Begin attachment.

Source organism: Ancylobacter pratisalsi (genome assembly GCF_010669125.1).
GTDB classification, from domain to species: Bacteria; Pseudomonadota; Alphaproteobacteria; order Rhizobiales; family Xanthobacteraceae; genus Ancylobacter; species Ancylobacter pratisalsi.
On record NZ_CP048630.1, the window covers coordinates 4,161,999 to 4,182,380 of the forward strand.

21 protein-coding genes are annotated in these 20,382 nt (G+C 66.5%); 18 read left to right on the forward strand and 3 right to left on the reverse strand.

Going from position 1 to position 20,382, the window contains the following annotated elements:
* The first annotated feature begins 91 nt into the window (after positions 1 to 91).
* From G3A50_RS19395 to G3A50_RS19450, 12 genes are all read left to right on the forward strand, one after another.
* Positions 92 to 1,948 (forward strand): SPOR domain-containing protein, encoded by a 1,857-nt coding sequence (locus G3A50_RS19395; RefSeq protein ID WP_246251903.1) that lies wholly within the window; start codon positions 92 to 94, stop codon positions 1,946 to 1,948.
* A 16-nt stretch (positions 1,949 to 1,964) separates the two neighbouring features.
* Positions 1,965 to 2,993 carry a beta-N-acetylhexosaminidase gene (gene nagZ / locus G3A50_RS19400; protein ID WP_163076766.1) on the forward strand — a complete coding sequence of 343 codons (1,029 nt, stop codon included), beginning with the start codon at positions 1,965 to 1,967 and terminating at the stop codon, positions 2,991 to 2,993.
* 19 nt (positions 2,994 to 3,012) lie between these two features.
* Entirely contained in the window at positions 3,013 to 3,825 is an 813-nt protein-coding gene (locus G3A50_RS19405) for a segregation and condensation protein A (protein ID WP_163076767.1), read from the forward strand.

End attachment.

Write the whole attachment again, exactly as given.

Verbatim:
Source organism: Ancylobacter pratisalsi (genome assembly GCF_010669125.1).
GTDB classification, from domain to species: Bacteria; Pseudomonadota; Alphaproteobacteria; order Rhizobiales; family Xanthobacteraceae; genus Ancylobacter; species Ancylobacter pratisalsi.
On record NZ_CP048630.1, the window covers coordinates 4,161,999 to 4,182,380 of the forward strand.

21 protein-coding genes are annotated in these 20,382 nt (G+C 66.5%); 18 read left to right on the forward strand and 3 right to left on the reverse strand.

Going from position 1 to position 20,382, the window contains the following annotated elements:
* The first annotated feature begins 91 nt into the window (after positions 1 to 91).
* From G3A50_RS19395 to G3A50_RS19450, 12 genes are all read left to right on the forward strand, one after another.
* Positions 92 to 1,948 (forward strand): SPOR domain-containing protein, encoded by a 1,857-nt coding sequence (locus G3A50_RS19395; RefSeq protein ID WP_246251903.1) that lies wholly within the window; start codon positions 92 to 94, stop codon positions 1,946 to 1,948.
* A 16-nt stretch (positions 1,949 to 1,964) separates the two neighbouring features.
* Positions 1,965 to 2,993 carry a beta-N-acetylhexosaminidase gene (gene nagZ / locus G3A50_RS19400; protein ID WP_163076766.1) on the forward strand — a complete coding sequence of 343 codons (1,029 nt, stop codon included), beginning with the start codon at positions 1,965 to 1,967 and terminating at the stop codon, positions 2,991 to 2,993.
* 19 nt (positions 2,994 to 3,012) lie between these two features.
* Entirely contained in the window at positions 3,013 to 3,825 is an 813-nt protein-coding gene (locus G3A50_RS19405) for a segregation and condensation protein A (protein ID WP_163076767.1), read from the forward strand.